Orica’s safety director, Shawn Johnson, speaks about the company’s safety policy and procedures as well as required personal protective equipment worn by employees.
Orica’s safety director, Shawn Johnson, speaks about the company’s safety policy and procedures as well as required personal protective equipment worn by employees.

Archived Story

Hundreds show up for job fair

Published 10:08am Thursday, September 5, 2013


SOUTH POINT — Nearly a hundred people were at the Greater Lawrence County Area Chamber of Commerce for a job fair hosted by Orica, and that was before the doors even opened at 9 a.m.

By 11:15 a.m., Tilly Kelley, human resources adviser for Orica, said more than 125 people had already completed and turned in applications.

Operations from three different plants were combined creating 60 new jobs at Orica’s steel accessories factory at The Point industrial park in South Point. The company is a provider of commercial explosives and blasting systems to the mining and infrastructure markets.

Orica also provides mine supports and tunneling and supplies sodium cyanide used in gold extraction.

Jerry Shapaka, plant manager at the South Point factory, spoke to applicants in groups as part of the application process.

“I’m just telling everyone a little bit about how this company operates and about our philosophy,” Shapaka said. “I think the path to failure is the lack of communication. Putting up barriers doesn’t promote the right thing.”

Tony Agosto, a 55-year-old Chicago native who moved to South Point three years ago, was eager to apply at Orica.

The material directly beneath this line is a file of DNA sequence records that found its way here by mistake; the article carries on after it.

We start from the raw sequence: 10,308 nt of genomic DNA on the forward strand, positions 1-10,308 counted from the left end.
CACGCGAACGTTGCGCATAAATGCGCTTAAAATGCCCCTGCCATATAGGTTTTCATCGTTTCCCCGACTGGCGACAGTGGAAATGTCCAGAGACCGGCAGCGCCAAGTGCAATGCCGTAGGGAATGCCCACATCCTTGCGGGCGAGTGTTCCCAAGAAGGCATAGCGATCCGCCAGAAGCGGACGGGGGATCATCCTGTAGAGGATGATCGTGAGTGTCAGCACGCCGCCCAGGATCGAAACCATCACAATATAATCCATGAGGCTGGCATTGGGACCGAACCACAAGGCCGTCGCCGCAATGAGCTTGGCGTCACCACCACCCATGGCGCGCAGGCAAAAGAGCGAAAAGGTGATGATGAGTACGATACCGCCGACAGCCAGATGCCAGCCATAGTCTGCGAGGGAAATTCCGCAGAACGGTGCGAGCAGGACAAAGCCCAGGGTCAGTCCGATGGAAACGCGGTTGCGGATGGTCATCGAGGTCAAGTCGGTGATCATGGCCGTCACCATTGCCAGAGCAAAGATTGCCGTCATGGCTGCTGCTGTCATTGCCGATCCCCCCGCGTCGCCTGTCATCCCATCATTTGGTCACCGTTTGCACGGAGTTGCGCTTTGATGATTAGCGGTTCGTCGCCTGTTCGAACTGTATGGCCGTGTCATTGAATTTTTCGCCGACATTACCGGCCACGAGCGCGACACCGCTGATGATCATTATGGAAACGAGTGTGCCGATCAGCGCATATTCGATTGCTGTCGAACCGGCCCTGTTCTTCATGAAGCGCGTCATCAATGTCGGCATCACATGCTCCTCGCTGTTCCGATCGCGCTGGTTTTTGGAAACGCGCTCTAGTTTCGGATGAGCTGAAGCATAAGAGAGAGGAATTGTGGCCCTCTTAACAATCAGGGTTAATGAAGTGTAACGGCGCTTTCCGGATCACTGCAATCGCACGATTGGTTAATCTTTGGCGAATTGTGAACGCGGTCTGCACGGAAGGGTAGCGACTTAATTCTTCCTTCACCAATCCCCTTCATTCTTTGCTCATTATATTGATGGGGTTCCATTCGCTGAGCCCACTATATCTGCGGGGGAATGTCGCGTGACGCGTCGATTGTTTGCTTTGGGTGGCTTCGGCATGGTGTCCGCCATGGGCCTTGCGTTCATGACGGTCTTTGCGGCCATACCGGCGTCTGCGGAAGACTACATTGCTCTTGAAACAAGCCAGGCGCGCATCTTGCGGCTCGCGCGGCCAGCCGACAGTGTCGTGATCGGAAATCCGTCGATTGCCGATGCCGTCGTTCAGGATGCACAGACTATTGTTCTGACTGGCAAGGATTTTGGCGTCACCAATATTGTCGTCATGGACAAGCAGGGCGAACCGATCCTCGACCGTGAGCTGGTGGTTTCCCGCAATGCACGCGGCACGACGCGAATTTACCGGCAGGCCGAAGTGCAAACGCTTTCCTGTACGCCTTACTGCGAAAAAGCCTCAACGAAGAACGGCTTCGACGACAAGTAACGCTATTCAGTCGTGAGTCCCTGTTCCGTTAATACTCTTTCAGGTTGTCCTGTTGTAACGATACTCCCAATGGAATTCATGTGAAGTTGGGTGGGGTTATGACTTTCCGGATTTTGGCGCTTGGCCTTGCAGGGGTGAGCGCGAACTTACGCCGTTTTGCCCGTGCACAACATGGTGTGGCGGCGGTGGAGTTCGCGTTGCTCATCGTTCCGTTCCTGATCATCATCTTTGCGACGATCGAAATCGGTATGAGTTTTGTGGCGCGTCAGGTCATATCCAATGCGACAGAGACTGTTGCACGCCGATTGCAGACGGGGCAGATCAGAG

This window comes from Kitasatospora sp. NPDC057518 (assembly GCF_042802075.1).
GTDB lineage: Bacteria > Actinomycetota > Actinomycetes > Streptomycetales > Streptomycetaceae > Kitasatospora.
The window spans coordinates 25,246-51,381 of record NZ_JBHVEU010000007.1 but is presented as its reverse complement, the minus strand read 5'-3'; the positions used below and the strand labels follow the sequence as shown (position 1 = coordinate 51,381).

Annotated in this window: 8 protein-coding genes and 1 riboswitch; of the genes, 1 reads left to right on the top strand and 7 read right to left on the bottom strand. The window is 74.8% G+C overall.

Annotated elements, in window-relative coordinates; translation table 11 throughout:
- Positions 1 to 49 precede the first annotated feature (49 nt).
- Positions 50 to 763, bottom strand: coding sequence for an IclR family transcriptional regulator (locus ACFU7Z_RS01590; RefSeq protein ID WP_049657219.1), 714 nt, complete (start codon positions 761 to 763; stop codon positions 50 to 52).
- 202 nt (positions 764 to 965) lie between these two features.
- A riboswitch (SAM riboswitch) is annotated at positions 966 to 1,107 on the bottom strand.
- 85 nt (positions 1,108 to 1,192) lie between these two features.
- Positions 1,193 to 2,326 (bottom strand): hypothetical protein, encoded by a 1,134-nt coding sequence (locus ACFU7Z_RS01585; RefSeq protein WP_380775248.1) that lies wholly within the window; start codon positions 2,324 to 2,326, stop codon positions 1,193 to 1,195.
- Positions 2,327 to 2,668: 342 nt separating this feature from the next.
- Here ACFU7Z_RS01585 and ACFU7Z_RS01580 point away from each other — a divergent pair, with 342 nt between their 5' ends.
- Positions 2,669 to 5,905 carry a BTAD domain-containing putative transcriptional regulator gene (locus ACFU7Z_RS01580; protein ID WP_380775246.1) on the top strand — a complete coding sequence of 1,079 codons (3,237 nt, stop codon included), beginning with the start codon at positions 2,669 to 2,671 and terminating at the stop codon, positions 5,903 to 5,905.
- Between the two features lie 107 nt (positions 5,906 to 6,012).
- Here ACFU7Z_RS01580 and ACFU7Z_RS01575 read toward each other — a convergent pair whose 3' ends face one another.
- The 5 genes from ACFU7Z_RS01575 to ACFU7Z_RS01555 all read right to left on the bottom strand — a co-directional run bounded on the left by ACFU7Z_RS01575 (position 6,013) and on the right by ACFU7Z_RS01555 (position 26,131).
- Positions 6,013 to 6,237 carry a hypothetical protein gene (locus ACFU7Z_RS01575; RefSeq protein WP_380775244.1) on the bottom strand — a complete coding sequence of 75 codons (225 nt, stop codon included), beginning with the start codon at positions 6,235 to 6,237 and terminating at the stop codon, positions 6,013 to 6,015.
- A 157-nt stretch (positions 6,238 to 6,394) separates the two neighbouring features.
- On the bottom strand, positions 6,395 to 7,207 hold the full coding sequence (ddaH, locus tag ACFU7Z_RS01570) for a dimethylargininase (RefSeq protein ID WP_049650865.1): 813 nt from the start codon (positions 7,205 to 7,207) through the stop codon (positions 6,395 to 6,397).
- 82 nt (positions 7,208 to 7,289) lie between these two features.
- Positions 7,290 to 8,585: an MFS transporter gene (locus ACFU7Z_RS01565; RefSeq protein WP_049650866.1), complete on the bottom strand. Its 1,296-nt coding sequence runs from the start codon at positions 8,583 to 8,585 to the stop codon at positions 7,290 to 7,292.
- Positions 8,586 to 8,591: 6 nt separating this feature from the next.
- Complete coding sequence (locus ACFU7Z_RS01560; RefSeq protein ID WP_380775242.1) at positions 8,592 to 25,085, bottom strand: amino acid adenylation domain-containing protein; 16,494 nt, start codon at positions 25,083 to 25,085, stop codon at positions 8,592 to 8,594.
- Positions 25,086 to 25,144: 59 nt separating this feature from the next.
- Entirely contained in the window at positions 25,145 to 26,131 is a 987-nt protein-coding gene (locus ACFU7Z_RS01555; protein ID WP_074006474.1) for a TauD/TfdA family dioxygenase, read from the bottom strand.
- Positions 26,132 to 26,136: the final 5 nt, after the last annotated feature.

“In Chicago I worked in the mortgage business and we all know what happened there,” he said. “I have been out of work for a month and before that I worked in call centers and fast food. That seems to be all I can find around here.”

Dr. Bill Dingus, executive director of the chamber, was pleased with the turnout for the fair.

“If I were an employer, I would be delighted with the turnout here today,” he said. “Half of the people who have walked through here today look like they would be an asset to any company. This shows that people have a good positive attitude and are wanting to work.”

Dingus added that Orica is a great company to work for and believes the company fits nicely into the business community.

“Having numerous smaller companies is much better for the community than one giant company,” Dingus said. “If you have one giant company, when it goes under, everyone suffers. With a number of medium-sized companies, if one shuts down, moves or gets bought out, at least people have other options.”

For those interested in applying but were unable to attend, they can apply online at www.orica.com/southpoint.


  • Poor Richard

    One thing I don’t see much of around here is headhunters. When a friend of mine in Atlanta wants to change jobs, she hires a headhunter to find something for her. A headhunter would be knowledgeable about the jobs in the area and helping people find those jobs. Ahhh, a new small business opportunity!

    (Report comment)

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